Ehrhardt described the effects of key vitamins for health and wellness, especially in the elderly population. According to the National Institutes of Health, atrophic gastritis, a condition affecting 10-30% of older adults, results in a decreased absorption of vitamin B12 (10). This is characterized by a reduction of hydrochloric acid in the stomach. Vitamin B12 deficiency causes tiredness, weakness, constipation, loss of appetite, weight loss and anemia. Nerve problems, such as numbness and tingling in the hands and feet, can also occur. A potential connection between vitamin B12 deficiency and dementia and cognitive decline has also been reported (11).
Folateis a water-solubleB vitaminthat occurs naturally in food. Folic acidis the syntheticform of folate that is found in supplementsand added to fortifiedfoods. Folate helps produce and maintain new cellsand is required for normal red blood cell synthesis and to prevent anemia. Folate is also essential for the metabolismof homocysteineand helps maintain normal levels of this amino acid (12).
In adults, signsof folate deficiency include diarrhea, loss of appetite, and weight loss, as well as weakness, headaches, heart palpitations, irritability, forgetfulness, and behavioral disorders. An elevated level of homocysteine in the blood, a risk factorfor cardiovascular disease, also can result from folate deficiency (13). Elevated homocysteine levels may impair endothelial vasomotorfunction, which determines blood flows through vessels. High levels of homocysteine can damage coronary arteries and increase the risk of thrombosis (blood clotting), which may lead to a heart attack.
A deficiency of folate, vitamin B12 or vitamin B6 may increase blood levels of homocysteine, and folate supplementation has been shown to decrease homocysteine levels and to improve endothelial function. Low dietary folate intake is associated with an increased risk of coronary events (14). Older adults are encouraged to consume folic acid-fortified foods and supplements as a strategy for reducing homocysteine concentrations and the risk of cardiovascular disease (15).
Vitamin D is necessary for maintaining many aspects of health during aging and is best recognized for its role in maintaining strong bones through enhancing calcium absorption. The National Health and Nutrition Examination Survey (NHANES), 2005–2006, estimated vitamin D intakes from both food and dietary supplements and found that the use of dietary supplements was a very important source among older women. However, seniors were still not consuming enough vitamin D. For women aged 51–70 years, mean intake of vitamin D from foods alone was 156 IU/day and 404 IU/day with supplements. For women >70 years, the corresponding intake levels were 180 IU/day to 400 IU/day (16). The recommended dietary levels for these age groups are 600 IU and 800 IU, respectively (17).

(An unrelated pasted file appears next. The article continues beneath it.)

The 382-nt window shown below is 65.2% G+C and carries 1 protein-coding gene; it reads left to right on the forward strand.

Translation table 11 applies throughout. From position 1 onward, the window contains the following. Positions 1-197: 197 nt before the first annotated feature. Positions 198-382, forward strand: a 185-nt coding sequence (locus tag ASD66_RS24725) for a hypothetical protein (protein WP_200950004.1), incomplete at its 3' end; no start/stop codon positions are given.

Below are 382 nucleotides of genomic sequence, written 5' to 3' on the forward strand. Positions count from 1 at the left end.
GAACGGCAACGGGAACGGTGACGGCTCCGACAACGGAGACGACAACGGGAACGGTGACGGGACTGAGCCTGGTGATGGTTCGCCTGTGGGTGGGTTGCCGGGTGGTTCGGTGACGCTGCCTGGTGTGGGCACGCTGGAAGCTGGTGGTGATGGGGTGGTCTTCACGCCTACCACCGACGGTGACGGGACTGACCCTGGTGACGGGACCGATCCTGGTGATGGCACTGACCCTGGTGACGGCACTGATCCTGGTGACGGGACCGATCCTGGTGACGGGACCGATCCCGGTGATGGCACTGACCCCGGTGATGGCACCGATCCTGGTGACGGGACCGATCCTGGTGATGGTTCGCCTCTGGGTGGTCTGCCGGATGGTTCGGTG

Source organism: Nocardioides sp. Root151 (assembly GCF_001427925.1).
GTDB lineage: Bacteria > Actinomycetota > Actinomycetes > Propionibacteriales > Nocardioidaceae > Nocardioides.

Older adults are at increased risk of developing vitamin D insufficiency because their skin is not efficient at synthesizing vitamin D when exposed to sunlight, and their kidneys are less able to convert vitamin D to its active form. This may lead to the development of soft, thin and brittle bones (osteomalacia). Vitamin D is also being studied for its possible beneficial effects in diabetes, hypertension, autoimmune disorders and cancer (18).
Nutrition research supports the necessity of particular omega-3 fatty acids, lutein, CLA, plant sterols, vitamin D, and B vitamins to maintain health and reduce disease in early adulthood, for Baby Boomers and seniors. Work is ongoing to better understand the optimal requirements of these micronutrients for all life stages, although it is clear that important roles in overall health and development have been established. NS
1. Fontani, G, Corradeschi, F, Felici, A. et al. 2005. Cognitive and physiological effects of omega-3
polyunsaturated fatty acid supplementation in healthy subjects. Eur J Clin Invest. 35(11):691–699.
2. Ma, L, Lin, X-M, Zou, Z-Z, et al. 2009. 12-week lutein supplementation improves visual function in Chinese people with long-term computer display light exposure. 102: 186–190.
3. Heinrich, I, Gartner, C, Wiebusch, M, et al. 2003. Supplementation with beta-carotene or a similar amount of mixed carotenoids protects humans from UV-induced erythema. J. Nutr. 133: 98–101.
4. Gaullier,JM, Halse, J, Høivik, HO, et al. 2007. Six months supplementation with conjugated linoleic acid induces regional-specific fat mass decreases in overweight and obese. Br J Nutr. 97(3):550-60.
6. Korpela,R, Tuomilehto, J, Högström, P, et al. 2006. Safety aspects and cholesterol-lowering efficacy of low fat dairy products containing plant sterols.Eur J Clin Nutr. 60(5):633-42.
8. Micallef, MA and Garg, ML. 2008. The lipid-lowering effects of phytosterols and (n-3) polyunsaturated fatty acids are synergistic and complementary in hyperlipidemic men and women. J. Nutr. 138:1086–1090.
9. Guymer, RH and Chong, EW. 2006. Modifiable risk factors for age-related macular degeneration Med. J Aust. 184:455–458.
10. National Institutes of Health. 2011. Vitamin B12 Fact Sheet. Available at: http://ods.od.nih.gov/factsheets/VitaminB12-QuickFacts/(accessed August 10, 2011)
11. Carmel, R. Prevalence of undiagnosed pernicious anemia in the elderly. 1996. Arch Intern Med. 156:1097-100.
12. Zittoun, J. 1993. Anemias due to disorder of folate, vitamin B12 and transcobalamin metabolism. Rev Prat. 43:1358-63.
13. Haslam, N and Probert , CS. 1998. An audit of the investigation and treatment of folic acid deficiency. J R Soc Med. 91:72-3.
14. Doshi, SN, McDowell , IF, Moat, SJ, et al. 2002. Folic acid improves endothelial function in coronary artery disease via mechanisms largely independent of homocysteine. Circ. 105:22-6.
15. Schnyder, G., Roffi M, Pin R, et al. 2001. Decreased rate of coronary restenosis after lowering of plasma homocystein levels. N Eng J Med. 345:1593-60.
16. Bailey, RL, Dodd, KW, Goldman, JA, et al. 2010. Estimation of total usual calcium and vitamin D intakes in the United States. J Nutr. 140:817-822.
17. Institute of Medicine, Food and Nutrition Board. 2010. Dietary Reference Intakes for Calcium and Vitamin D. Washington, DC: National Academy Press.
18. Chung, M, Balk, EM, Brendel, M, et al. 2009. Vitamin D and calcium: a systematic review of health outcomes. Evidence Report/Technology Assessment No. 183 prepared by the Tufts Evidence-based Practice Center under Contract No. 290-2007-10055-I. AHRQ Publication No. 09-E015. Rockville, MD: Agency for Healthcare Research and Quality.
(*The first part of this article titled, “Nutrition for the Health and Wellness Lifecycle (Part I)*: Nutrient Needs for Pregnancy Through Teen Years, provided an overview of this presentation pertaining to pregnancy; infancy and childhood; see www.nutrasolutions.com